RIH infectious disease control researchers estimate $360-million national cost for Ebola preparedness
A Rhode Island Hospital study put a conservative $360-million price tag on U.S. hospitals’ response to Ebola crisis in 2014 and recommends improvements to future public health preparedness practices related to efficient and appropriate allocation of resources.
The study, published earlier this week in the journal Infection Control and Hospital Epidemiology, was authored by Rhode Island Hospital’s Michael A. Smit, M.D., M.S.P.H., pediatric infectious diseases specialist and associate medical director of the Rhode Island Hospital Department of Epidemiology & Infection Control, and Leonard A. Mermel, D.O., Sc.M., adult infectious diseases specialist and medical director of the Rhode Island Hospital Department of Epidemiology & Infection Control, who collaborated with colleagues from The Joint Commission, University of Maryland Medical Center and Johns Hopkins Hospital on the study, “Ebola Preparedness Resources for Acute-Care Hospitals in the United States: A Cross-Sectional Study of Costs, Benefits, and Challenges.”
“With the massive effort across the country to ensure we were prepared for this often-deadly viral disease, there were wide variations in needs and approach, and it was our hope to learn more about potential efficiencies for future public health emergencies of this scope,” said Smit.
The researchers set out to put a price on the supplies and staff overtime required for hospitals to prepare for the 2014 West African outbreak of the Ebola viral disease that threatened to become a global health crisis. In addition to costs, the survey instrument captured challenges, benefits and perceived value of preparedness efforts. Responses were collected from more than 200 hospitals in 45 states and the District of Columbia, then classified by size, type, region, location and teaching affiliation.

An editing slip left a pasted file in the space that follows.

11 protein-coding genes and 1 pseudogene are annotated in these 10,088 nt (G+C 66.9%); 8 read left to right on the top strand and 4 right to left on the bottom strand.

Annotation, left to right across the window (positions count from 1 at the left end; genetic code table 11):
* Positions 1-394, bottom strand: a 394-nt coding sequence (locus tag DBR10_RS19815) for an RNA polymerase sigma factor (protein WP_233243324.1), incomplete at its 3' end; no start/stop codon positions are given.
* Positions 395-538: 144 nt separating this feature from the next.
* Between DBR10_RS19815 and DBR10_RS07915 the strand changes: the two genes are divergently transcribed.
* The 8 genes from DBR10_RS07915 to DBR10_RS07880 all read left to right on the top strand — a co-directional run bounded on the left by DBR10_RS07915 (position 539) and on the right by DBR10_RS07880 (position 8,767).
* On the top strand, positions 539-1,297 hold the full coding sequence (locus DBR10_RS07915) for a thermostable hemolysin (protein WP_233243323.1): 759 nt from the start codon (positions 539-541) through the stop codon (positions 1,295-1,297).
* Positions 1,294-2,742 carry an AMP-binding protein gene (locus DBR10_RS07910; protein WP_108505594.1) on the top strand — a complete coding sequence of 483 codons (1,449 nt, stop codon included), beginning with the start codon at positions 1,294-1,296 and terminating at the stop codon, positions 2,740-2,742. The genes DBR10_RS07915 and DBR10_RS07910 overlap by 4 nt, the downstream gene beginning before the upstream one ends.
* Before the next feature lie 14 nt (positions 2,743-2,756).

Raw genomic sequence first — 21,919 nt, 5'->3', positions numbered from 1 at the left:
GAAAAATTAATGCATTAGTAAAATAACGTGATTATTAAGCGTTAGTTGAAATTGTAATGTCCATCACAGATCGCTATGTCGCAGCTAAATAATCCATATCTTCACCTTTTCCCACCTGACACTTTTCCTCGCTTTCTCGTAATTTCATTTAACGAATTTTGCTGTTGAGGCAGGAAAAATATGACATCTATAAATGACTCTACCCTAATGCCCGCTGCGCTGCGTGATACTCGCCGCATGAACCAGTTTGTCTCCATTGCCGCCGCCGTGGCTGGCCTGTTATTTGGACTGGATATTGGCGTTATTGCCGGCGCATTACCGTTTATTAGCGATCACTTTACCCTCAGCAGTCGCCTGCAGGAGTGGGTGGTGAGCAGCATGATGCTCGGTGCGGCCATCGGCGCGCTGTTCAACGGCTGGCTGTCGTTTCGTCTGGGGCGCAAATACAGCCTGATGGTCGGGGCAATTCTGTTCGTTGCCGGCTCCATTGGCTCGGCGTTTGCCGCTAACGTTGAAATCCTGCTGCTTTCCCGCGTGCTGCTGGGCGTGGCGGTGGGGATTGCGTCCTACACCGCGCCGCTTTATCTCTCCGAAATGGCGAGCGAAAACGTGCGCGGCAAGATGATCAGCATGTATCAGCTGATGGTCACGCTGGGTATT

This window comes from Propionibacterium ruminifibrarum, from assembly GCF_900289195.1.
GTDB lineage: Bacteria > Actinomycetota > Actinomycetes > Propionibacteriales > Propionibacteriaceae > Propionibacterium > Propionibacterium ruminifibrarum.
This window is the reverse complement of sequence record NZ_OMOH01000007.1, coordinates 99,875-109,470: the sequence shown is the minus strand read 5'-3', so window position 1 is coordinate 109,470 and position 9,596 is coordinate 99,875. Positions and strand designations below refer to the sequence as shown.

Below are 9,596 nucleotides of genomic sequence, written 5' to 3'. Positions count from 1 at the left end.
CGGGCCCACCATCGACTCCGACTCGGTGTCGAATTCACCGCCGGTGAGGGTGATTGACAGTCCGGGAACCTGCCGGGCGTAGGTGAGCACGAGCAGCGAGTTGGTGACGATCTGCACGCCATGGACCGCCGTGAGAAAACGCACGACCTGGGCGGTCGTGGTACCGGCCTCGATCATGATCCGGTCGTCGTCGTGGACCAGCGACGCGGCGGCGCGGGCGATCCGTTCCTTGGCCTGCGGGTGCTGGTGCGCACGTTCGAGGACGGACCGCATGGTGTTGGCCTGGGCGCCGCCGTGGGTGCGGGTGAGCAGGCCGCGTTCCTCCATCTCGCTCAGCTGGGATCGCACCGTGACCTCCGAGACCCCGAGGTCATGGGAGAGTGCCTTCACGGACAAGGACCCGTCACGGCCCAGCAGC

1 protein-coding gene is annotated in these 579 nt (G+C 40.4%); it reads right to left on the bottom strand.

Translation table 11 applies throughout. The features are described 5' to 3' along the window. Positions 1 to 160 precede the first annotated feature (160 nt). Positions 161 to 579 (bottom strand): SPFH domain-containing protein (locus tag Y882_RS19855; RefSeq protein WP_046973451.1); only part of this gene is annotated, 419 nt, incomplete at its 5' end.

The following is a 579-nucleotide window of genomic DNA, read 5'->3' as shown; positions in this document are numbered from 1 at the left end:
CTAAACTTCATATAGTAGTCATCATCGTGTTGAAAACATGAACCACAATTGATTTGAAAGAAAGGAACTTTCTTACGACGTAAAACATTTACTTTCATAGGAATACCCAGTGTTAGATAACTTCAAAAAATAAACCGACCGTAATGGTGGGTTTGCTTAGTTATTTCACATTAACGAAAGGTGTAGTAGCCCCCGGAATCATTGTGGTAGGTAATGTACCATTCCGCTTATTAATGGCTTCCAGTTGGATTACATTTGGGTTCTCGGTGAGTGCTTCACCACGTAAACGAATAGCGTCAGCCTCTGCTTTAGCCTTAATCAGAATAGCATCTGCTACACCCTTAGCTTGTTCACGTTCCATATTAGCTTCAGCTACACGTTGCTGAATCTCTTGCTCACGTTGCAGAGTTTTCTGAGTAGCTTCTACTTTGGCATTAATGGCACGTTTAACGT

Significant findings include:
- Overall cost for acute care hospitals in the U.S. to prepare for possible Ebola viral disease cases was estimated to be $361,108,968.
- The average amount spent by hospitals on combined supply and overtime labor costs was $80,461.
- The range of total supply and staff costs was from a low of $1,457 to a high of $760,367. Adjusted for bed count, those costs were between $159 and $250,000 per 100 beds.
- Overtime cost in smaller hospitals was more than three times greater than larger hospitals.
- The leading challenge was difficulty obtaining supplies from vendors due to shortages.
- The greatest benefit cited was improved knowledge about personal protective equipment.
“Comparing costs, challenges and benefits, the majority of hospitals also provided positive assessments of the overall value of preparing for potential Ebola cases,” said Barbara I. Braun Ph.D., study co-investigator with The Joint Commission team.
Smit and Mermel agree that this may be a conservative snapshot of expenditures, given how much of the staff time, equipment and supplies may have been absorbed into general operations without a thorough accounting attributed to Ebola preparation. But the lessons, they say, are notable.
“We hope that this work will assist us in future planning efforts,” said Dr. Mermel. “The financial impact of Ebola virus disease preparedness activities was substantial. The evidence makes a strong case that future emerging infectious disease identification, triage, and management should be conducted at the regional and national levels to facilitate efficient and appropriate allocation of resources in acute care facilities.”